Now that the mid-term elections are over, the race for the Republican Presidential nomination begins in earnest. Who appears as the best choice at such an early date?
Many name Mitt Romney as the current front runner. Yet it is doubtful that he could gain the support of Tea Party conservatives. He may have valuable experience in the private sector, but his support for the Massachusettes health care plan which was enacted while he was governor should make conservatives think twice about supporting him. He was a Republican governor in a Democratic state; this caused him to compromise with the Democrat majority. Has the experience solidified the habit of compromise in Romney so that he would cooperate with the Democrats in pushing their agenda if he were President? I would not be the only Conservative asking this question. If Romney were to get the nomination, conservative support may be lacking, which could lead to a Democrat victory in the general election. Romney was a more viable alternative in 2008. I voted for him in the primary; I was not about to vote for McCain. But this time around, nominating him may lead to a failure to regain the White House.
Mike Huckabee may cause damage to the conservative cause. I wouldn't label him as a conservative, but he could siphon off enough votes from a viable conservative candidate that could lead to a moderate winning the nomination. He himself has little chance of winning the nomination, but he could cause harmful division within conservative ranks. This is a greater danger if the Republicans fail to close their primaries to cross-over voters who want to sabotage the Republicans by saddling them with a nominee who can't win in the general election.
Minnesota governor Tim Pawlenty is touted by some as a conservative with enough experience to get support from voters. However, he comes off as very shallow to me. He says he would run on his biography, how he rose from humble origins. Yet this seems to indicate that his view of the average voter is one who responds to impressions rather than content. One lesson to heed from the mid-terms is that voters have become more concerned over a candidate's positions on issues rather than their impressions. I don't think Pawlenty will get any traction.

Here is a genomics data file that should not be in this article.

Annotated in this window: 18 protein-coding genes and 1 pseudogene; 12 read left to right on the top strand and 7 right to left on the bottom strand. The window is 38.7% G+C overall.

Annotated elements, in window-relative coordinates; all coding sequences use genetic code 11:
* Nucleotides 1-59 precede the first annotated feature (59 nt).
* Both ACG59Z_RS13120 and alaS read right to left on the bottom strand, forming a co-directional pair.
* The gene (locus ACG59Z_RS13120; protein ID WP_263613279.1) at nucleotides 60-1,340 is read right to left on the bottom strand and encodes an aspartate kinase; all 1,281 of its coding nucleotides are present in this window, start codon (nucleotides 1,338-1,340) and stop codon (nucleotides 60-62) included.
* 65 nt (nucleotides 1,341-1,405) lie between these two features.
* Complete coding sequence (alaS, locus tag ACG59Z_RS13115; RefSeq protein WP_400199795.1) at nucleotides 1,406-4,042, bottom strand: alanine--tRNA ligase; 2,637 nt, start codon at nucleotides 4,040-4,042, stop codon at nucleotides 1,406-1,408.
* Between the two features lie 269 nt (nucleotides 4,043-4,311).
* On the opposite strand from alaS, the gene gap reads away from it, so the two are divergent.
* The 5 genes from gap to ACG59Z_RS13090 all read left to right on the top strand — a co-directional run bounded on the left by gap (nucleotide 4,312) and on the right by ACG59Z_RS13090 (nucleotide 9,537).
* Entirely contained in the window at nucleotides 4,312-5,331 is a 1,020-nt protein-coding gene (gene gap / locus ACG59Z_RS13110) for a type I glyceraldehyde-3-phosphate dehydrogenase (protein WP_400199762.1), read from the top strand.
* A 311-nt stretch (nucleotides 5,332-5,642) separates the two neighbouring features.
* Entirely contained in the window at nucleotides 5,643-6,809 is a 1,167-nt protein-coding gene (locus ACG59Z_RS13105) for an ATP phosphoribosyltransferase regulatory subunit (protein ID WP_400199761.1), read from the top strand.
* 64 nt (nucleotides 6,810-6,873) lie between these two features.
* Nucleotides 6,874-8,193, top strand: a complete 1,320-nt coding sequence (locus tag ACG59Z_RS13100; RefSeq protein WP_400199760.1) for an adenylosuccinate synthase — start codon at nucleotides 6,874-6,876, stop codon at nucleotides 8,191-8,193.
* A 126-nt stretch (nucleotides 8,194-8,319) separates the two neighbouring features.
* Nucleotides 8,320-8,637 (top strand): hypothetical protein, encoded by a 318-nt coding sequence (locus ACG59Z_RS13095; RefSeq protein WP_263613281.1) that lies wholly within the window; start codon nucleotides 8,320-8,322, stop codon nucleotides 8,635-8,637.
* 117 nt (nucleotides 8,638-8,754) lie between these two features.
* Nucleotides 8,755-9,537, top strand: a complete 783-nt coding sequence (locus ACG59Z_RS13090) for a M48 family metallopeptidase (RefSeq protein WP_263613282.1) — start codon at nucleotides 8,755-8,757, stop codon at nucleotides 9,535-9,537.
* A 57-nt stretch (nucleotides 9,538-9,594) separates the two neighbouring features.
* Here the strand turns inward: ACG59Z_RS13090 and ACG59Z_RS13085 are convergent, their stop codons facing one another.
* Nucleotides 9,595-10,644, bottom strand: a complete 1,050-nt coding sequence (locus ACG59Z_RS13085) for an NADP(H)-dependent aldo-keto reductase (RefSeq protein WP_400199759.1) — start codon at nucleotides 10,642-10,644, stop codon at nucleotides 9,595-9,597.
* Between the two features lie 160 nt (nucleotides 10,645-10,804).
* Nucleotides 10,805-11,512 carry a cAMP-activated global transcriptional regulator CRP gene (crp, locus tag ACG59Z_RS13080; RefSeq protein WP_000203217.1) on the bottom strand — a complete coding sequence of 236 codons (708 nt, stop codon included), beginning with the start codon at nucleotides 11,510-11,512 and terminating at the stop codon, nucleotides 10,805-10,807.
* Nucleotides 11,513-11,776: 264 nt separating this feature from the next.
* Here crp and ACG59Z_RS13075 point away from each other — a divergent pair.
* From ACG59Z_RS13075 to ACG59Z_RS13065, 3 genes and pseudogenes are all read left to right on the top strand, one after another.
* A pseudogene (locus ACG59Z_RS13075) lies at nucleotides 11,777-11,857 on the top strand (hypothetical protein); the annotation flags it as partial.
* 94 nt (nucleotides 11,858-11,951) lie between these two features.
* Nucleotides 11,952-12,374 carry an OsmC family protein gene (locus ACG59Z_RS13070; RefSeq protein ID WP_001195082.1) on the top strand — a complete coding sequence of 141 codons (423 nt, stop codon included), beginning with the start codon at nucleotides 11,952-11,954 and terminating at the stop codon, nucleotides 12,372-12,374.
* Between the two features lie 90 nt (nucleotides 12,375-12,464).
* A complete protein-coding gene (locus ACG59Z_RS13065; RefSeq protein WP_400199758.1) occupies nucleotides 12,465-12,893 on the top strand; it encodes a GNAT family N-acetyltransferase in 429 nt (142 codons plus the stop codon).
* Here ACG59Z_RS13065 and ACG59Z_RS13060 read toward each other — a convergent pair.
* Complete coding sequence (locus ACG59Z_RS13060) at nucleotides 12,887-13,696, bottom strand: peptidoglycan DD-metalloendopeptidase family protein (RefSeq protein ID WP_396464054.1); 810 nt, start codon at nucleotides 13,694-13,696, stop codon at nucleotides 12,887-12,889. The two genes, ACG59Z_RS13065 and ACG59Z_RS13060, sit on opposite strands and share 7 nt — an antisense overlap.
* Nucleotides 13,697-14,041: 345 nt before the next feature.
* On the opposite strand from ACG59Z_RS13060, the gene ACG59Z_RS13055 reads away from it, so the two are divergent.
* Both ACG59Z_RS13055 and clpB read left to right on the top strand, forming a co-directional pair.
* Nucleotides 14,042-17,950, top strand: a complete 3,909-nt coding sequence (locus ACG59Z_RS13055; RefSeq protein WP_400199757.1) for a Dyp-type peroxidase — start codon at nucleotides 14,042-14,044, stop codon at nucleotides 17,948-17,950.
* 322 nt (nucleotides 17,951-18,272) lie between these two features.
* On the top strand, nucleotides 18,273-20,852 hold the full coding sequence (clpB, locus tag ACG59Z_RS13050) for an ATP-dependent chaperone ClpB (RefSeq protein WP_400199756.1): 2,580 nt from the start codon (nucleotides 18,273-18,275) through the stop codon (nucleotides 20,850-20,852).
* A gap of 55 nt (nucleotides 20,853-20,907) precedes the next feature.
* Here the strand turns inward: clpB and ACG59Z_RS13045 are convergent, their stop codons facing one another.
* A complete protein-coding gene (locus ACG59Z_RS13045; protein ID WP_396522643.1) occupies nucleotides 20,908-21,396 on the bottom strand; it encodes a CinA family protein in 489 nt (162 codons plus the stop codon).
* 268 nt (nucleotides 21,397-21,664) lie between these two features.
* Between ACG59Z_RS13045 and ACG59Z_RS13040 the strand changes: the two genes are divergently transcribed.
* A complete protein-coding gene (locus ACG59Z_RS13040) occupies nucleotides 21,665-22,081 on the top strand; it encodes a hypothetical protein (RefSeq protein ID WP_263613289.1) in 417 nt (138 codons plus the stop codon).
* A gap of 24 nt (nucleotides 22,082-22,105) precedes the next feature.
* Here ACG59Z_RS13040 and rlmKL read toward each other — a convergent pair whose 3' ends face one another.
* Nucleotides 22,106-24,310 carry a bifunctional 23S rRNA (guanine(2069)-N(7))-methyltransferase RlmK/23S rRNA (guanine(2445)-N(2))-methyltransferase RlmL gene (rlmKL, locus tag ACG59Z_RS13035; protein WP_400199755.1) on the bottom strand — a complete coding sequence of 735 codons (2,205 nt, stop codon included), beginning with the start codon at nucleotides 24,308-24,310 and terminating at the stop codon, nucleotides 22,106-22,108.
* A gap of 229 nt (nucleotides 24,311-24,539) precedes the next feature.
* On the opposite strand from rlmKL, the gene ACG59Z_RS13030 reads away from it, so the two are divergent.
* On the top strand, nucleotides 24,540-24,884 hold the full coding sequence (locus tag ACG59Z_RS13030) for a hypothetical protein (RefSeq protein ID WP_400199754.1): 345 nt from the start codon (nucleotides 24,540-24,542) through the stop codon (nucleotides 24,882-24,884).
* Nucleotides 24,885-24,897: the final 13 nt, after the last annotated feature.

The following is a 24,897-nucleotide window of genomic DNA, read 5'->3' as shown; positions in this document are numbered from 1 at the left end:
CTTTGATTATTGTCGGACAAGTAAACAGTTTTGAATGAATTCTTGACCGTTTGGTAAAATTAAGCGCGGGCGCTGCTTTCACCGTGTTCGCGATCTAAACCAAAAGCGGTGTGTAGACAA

Neither will Mitch Daniels, governor of Indiana, get any traction with his statements that Republicans should abandon social issues and concentrate solely on economics.
Chris Christie, Bobby Jindal and Marco Rubio are rising stars, but it is probably too early in their careers for them to consider a 2012 run. I like Jindal, but I am not sure he could connect with people.
That leaves Sarah Palin. Yes, she has negatives, but I think she could overcome them, especially if she was running against an unpopular Democrat incumbent like Obama or Hillary Clinton. While she is sometimes inarticulate, so was Bush and that didn't stop him from winning. Yet she still has a rhetorical ability to advocate conservative policies so that she inspires as well as informs. I see no such ability among other possible contenders. At this point, the only viable candidate for the conservative voters who gave the Republicans control of the House of Representatives, is Palin. As for me, she is the only one I could trust to govern conservatively, not just in economic matters, but on social issues as well. The only person I could consider as a viable choice other than Palin is Rick Santorum, if he would choose to run.